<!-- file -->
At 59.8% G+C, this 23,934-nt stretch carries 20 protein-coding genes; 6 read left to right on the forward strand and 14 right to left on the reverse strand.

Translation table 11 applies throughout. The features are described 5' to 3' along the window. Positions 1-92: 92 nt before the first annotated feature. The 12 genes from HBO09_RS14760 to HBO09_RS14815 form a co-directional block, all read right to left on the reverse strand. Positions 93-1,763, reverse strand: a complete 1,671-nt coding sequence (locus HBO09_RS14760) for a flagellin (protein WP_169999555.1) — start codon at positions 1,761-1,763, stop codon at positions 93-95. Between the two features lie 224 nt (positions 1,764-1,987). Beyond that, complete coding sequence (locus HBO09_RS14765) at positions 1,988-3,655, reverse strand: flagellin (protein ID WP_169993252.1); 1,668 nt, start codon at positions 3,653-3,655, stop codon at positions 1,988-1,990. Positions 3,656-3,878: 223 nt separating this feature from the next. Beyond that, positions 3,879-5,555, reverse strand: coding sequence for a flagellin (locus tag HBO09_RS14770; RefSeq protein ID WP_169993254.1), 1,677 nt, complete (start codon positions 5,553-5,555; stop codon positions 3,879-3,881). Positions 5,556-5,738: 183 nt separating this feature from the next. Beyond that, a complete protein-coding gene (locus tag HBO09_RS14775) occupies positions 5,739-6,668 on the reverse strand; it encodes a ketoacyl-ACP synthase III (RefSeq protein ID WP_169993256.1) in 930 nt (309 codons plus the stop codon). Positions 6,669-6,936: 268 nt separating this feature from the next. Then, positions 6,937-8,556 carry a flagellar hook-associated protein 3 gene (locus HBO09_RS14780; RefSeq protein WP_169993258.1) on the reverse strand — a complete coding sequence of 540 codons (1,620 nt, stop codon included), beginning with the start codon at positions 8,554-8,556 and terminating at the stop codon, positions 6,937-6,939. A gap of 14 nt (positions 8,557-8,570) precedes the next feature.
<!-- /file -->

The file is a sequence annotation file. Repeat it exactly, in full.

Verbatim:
At 59.8% G+C, this 23,934-nt stretch carries 20 protein-coding genes; 6 read left to right on the forward strand and 14 right to left on the reverse strand.

Translation table 11 applies throughout. The features are described 5' to 3' along the window. Positions 1-92: 92 nt before the first annotated feature. The 12 genes from HBO09_RS14760 to HBO09_RS14815 form a co-directional block, all read right to left on the reverse strand. Positions 93-1,763, reverse strand: a complete 1,671-nt coding sequence (locus HBO09_RS14760) for a flagellin (protein WP_169999555.1) — start codon at positions 1,761-1,763, stop codon at positions 93-95. Between the two features lie 224 nt (positions 1,764-1,987). Beyond that, complete coding sequence (locus HBO09_RS14765) at positions 1,988-3,655, reverse strand: flagellin (protein ID WP_169993252.1); 1,668 nt, start codon at positions 3,653-3,655, stop codon at positions 1,988-1,990. Positions 3,656-3,878: 223 nt separating this feature from the next. Beyond that, positions 3,879-5,555, reverse strand: coding sequence for a flagellin (locus tag HBO09_RS14770; RefSeq protein ID WP_169993254.1), 1,677 nt, complete (start codon positions 5,553-5,555; stop codon positions 3,879-3,881). Positions 5,556-5,738: 183 nt separating this feature from the next. Beyond that, a complete protein-coding gene (locus tag HBO09_RS14775) occupies positions 5,739-6,668 on the reverse strand; it encodes a ketoacyl-ACP synthase III (RefSeq protein ID WP_169993256.1) in 930 nt (309 codons plus the stop codon). Positions 6,669-6,936: 268 nt separating this feature from the next. Then, positions 6,937-8,556 carry a flagellar hook-associated protein 3 gene (locus HBO09_RS14780; RefSeq protein WP_169993258.1) on the reverse strand — a complete coding sequence of 540 codons (1,620 nt, stop codon included), beginning with the start codon at positions 8,554-8,556 and terminating at the stop codon, positions 6,937-6,939. A gap of 14 nt (positions 8,557-8,570) precedes the next feature.